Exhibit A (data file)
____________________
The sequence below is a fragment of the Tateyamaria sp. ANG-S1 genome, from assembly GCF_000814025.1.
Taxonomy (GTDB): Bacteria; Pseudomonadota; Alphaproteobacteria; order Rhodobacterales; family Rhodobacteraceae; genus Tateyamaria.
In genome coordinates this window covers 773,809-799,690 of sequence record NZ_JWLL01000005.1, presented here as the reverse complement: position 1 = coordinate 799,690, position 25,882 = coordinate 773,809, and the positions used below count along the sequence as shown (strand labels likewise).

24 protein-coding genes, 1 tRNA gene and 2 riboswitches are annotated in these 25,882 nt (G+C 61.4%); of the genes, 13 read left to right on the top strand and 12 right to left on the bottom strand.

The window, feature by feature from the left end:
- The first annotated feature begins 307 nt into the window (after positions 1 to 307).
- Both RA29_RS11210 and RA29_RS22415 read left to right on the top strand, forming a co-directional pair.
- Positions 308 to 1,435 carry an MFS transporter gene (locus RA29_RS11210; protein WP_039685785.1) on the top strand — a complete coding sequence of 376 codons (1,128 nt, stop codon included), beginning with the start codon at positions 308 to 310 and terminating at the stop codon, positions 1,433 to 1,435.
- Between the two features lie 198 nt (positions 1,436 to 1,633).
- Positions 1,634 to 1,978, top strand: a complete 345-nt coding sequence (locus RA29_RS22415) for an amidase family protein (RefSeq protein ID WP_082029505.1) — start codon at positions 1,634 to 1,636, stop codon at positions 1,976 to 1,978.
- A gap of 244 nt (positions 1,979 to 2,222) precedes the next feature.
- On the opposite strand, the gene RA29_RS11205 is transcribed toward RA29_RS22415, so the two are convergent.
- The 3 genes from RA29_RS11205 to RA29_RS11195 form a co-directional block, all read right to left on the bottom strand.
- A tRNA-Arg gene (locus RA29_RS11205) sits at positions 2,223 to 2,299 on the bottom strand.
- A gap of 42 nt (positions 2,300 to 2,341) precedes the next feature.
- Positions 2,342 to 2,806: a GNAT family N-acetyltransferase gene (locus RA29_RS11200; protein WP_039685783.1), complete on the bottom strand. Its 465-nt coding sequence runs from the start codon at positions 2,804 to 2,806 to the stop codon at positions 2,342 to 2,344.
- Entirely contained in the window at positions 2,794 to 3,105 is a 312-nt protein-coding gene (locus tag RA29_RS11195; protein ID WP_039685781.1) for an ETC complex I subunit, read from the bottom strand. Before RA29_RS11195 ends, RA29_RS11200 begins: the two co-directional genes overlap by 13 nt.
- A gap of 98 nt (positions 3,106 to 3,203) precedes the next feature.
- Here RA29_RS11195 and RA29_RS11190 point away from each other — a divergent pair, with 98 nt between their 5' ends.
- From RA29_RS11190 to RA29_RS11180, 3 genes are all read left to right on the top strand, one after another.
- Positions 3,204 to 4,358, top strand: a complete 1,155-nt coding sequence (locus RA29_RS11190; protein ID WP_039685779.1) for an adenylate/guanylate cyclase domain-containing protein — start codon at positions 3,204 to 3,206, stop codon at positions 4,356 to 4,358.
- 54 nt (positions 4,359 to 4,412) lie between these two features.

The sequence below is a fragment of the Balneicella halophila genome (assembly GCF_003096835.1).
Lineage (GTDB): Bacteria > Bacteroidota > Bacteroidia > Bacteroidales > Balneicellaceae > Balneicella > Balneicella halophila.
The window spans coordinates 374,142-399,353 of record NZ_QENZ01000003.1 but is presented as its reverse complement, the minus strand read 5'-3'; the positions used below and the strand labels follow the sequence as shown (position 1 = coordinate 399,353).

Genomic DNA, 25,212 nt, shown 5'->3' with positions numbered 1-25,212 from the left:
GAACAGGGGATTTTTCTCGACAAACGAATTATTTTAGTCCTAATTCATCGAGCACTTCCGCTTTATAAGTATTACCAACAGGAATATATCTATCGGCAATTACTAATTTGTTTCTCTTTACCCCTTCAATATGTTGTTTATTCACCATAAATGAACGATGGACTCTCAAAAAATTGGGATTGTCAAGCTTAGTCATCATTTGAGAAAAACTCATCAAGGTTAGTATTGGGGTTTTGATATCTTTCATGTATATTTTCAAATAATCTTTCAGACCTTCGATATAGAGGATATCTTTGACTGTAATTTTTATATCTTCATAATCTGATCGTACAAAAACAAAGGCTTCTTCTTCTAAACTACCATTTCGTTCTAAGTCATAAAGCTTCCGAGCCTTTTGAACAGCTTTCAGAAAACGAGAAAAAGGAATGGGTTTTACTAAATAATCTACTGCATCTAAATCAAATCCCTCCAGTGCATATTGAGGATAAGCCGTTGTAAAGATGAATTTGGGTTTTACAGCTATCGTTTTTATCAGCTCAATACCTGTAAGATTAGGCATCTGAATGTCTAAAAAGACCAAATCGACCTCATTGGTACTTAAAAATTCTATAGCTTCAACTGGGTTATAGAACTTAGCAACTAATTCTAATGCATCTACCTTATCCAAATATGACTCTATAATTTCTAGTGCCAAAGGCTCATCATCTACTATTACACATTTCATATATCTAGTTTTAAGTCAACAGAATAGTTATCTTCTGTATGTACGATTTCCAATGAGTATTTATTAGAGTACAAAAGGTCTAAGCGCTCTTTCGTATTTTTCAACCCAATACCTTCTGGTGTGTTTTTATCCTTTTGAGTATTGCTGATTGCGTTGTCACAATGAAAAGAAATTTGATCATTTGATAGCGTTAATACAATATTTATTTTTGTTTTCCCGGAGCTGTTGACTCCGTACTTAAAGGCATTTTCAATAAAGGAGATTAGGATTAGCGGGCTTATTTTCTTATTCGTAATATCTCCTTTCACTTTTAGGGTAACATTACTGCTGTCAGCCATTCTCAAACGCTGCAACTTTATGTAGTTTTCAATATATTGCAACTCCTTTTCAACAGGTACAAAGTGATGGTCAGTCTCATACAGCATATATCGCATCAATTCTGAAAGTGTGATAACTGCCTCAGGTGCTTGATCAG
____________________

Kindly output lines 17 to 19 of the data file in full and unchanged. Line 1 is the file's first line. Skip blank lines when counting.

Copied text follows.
- Entirely contained in the window at positions 2,794 to 3,105 is a 312-nt protein-coding gene (locus tag RA29_RS11195; protein ID WP_039685781.1) for an ETC complex I subunit, read from the bottom strand. Before RA29_RS11195 ends, RA29_RS11200 begins: the two co-directional genes overlap by 13 nt.
- A gap of 98 nt (positions 3,106 to 3,203) precedes the next feature.
- Here RA29_RS11195 and RA29_RS11190 point away from each other — a divergent pair, with 98 nt between their 5' ends.